Dry Shampoo Can Cause Dull, Lifeless Hair, According To This Expert
Of the common hair care requests, a few seem to rise to the top: How do I get more spring and hold in my curl? How can I add more volume at the root? What can I do about split ends? And this one: What do I do about dull hair?
Well, here's the good news: There are plenty of ways to amp up the gloss factor on your strands. However, sometimes dull hair happens as an unintended consequence of an all-too-commonly used hair product: dry shampoo.
Why dry shampoo may be the sneaky cause of dullness.
People lean on dry shampoo for several reasons: to absorb sweat post-workout, give hair a bit more life between washes, and even add some hold or thickness to styles. The problem, however, is we know dry shampoo is not that great for overall hair and scalp health.
Dry shampoo has a nasty propensity for clogging hair follicles, leading to inflammation and even premature shedding. We also know that thanks to the sticky texture of the product, it doesn't come off all that easily—so even if you do shampoo regularly, there may be some residue clinging to your otherwise healthy strands and scalp.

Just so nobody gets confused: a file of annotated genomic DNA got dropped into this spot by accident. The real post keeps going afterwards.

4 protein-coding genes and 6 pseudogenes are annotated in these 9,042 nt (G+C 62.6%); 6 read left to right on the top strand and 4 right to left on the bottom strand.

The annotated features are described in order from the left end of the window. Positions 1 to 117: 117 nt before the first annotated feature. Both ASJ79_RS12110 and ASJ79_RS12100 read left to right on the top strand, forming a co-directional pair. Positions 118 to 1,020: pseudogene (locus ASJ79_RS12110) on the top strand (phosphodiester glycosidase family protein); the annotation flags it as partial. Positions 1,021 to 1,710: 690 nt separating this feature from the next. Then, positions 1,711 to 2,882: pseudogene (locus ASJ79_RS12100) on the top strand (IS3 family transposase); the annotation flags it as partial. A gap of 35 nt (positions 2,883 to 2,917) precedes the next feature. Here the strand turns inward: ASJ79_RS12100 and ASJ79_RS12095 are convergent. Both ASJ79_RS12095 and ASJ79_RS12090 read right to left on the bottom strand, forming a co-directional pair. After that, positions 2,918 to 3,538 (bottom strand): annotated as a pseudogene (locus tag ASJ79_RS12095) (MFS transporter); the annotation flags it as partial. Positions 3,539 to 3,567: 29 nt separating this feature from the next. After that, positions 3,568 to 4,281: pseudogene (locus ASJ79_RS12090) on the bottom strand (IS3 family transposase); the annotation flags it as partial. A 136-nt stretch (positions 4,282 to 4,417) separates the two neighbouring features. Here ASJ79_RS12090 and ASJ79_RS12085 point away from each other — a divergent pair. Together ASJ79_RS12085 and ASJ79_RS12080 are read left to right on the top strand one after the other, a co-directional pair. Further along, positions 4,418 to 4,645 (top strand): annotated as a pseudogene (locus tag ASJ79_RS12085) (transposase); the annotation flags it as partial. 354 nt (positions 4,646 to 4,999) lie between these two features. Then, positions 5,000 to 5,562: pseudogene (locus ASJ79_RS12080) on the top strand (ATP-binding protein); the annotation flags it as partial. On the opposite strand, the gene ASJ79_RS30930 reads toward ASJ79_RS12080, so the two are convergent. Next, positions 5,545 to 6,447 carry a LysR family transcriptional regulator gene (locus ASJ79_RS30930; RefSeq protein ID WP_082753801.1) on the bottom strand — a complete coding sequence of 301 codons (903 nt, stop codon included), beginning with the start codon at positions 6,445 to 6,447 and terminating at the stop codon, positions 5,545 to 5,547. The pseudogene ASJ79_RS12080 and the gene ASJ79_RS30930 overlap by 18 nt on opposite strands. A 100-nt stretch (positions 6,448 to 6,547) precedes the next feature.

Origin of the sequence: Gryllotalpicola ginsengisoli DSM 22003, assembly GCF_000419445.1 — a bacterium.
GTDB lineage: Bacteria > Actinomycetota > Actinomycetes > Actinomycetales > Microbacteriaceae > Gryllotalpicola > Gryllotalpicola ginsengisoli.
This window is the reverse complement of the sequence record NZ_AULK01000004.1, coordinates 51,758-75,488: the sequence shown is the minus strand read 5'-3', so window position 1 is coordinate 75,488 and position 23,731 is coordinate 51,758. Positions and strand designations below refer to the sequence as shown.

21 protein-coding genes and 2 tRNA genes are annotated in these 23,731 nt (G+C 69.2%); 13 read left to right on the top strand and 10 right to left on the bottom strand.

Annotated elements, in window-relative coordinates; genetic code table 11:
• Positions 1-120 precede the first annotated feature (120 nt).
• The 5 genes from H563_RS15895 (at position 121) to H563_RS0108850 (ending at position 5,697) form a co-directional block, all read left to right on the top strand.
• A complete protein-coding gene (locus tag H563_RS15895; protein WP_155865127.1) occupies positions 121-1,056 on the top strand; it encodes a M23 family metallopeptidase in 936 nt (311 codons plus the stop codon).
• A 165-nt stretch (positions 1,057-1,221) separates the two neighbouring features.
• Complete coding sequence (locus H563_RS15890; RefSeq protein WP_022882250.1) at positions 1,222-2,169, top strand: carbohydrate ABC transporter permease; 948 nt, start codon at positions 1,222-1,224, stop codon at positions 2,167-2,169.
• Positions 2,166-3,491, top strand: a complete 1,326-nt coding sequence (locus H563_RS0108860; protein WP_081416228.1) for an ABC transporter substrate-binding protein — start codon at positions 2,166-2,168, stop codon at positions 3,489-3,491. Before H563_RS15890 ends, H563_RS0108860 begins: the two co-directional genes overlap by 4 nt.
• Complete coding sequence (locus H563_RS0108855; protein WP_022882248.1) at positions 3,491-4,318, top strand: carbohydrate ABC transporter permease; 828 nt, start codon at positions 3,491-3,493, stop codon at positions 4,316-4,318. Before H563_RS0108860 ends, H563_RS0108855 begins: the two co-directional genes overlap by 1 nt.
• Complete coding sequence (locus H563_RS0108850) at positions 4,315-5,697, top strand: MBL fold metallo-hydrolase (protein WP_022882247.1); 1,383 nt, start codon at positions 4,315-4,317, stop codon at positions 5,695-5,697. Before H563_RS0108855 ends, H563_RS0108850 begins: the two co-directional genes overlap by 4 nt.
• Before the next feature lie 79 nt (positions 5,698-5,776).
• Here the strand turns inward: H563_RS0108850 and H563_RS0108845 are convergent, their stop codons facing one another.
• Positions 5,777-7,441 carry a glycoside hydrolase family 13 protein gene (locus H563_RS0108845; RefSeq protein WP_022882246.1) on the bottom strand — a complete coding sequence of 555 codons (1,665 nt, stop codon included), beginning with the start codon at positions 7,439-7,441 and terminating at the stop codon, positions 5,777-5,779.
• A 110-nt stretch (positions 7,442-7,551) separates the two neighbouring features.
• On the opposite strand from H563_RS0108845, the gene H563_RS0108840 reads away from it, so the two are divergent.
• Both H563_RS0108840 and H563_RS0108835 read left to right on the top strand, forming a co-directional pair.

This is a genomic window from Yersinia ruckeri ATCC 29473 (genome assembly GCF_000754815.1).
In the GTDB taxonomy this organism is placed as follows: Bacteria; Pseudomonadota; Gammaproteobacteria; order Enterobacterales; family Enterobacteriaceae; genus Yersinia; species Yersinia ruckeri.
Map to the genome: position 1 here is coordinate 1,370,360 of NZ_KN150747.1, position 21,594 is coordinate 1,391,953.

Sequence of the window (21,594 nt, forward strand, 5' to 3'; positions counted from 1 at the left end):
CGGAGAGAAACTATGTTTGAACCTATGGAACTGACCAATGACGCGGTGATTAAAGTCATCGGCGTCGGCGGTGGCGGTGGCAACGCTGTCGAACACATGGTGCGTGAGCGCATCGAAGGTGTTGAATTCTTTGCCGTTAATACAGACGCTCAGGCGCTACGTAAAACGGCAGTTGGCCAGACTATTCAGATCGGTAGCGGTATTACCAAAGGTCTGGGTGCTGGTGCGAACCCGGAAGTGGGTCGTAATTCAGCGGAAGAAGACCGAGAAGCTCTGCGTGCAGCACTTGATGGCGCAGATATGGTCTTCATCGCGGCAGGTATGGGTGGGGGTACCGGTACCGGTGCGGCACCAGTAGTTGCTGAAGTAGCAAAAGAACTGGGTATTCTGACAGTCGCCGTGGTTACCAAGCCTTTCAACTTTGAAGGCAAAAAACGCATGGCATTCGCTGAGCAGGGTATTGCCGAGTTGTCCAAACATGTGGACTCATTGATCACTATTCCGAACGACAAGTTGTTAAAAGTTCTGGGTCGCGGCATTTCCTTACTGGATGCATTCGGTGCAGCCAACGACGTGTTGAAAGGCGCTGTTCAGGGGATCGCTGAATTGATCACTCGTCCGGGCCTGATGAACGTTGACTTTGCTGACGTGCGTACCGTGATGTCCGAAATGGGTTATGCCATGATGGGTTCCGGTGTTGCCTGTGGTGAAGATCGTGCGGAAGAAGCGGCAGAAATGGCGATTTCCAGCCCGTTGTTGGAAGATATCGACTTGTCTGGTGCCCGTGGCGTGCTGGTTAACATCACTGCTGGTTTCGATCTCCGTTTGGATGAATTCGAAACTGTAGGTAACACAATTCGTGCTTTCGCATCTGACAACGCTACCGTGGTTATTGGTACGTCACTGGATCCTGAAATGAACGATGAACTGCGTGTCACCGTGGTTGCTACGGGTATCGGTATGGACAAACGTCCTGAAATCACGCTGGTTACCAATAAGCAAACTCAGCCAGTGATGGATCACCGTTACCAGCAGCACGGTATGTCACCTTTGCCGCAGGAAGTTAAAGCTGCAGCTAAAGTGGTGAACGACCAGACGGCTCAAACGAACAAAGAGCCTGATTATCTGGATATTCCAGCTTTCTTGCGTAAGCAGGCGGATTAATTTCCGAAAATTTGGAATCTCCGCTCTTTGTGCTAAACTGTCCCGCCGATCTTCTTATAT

This leads us to the dull hair problem: "I'm not a fan of dry shampoo because the buildup will make the hair dull," says colorist Abby Haliti. "Less is more when it comes to healthy hair!"
Yes, your dry shampoo habit may be getting in the way of your hair's natural shine. See, dry shampoo by its nature is fairly mattefying (it needs to be in order to do its job of absorbing oil at the root). So right off the bat, you're inhibiting your hair's light-reflecting properties. Now, this is beneficial when your strands are oil-slick and you want to tone it down.
And as a reminder, dry shampoo is notoriously difficult to shampoo out. ("The issue lies with the fact that dry shampoo becomes difficult to sufficiently wash out of your hair," expert trichologist and hairstylist Shab Reslan previously told us. "Harsher cleansing shampoos or scalp scrubs do a better job at removing dry shampoo, but even then, using such products too often has its own side effects, including overcleaning the hair and drying out or irritating the scalp.") So even if dry shampoo isn't an everyday habit, there's a good chance there's some sticking around post-shower—leading to less-than-lustrous hair.
If you're missing your brilliant, glossy strands of yesterday, there's a chance the issue may be in your dry shampoo habit. Consider using less (a good place to start), and be diligent about your shampoo habits.
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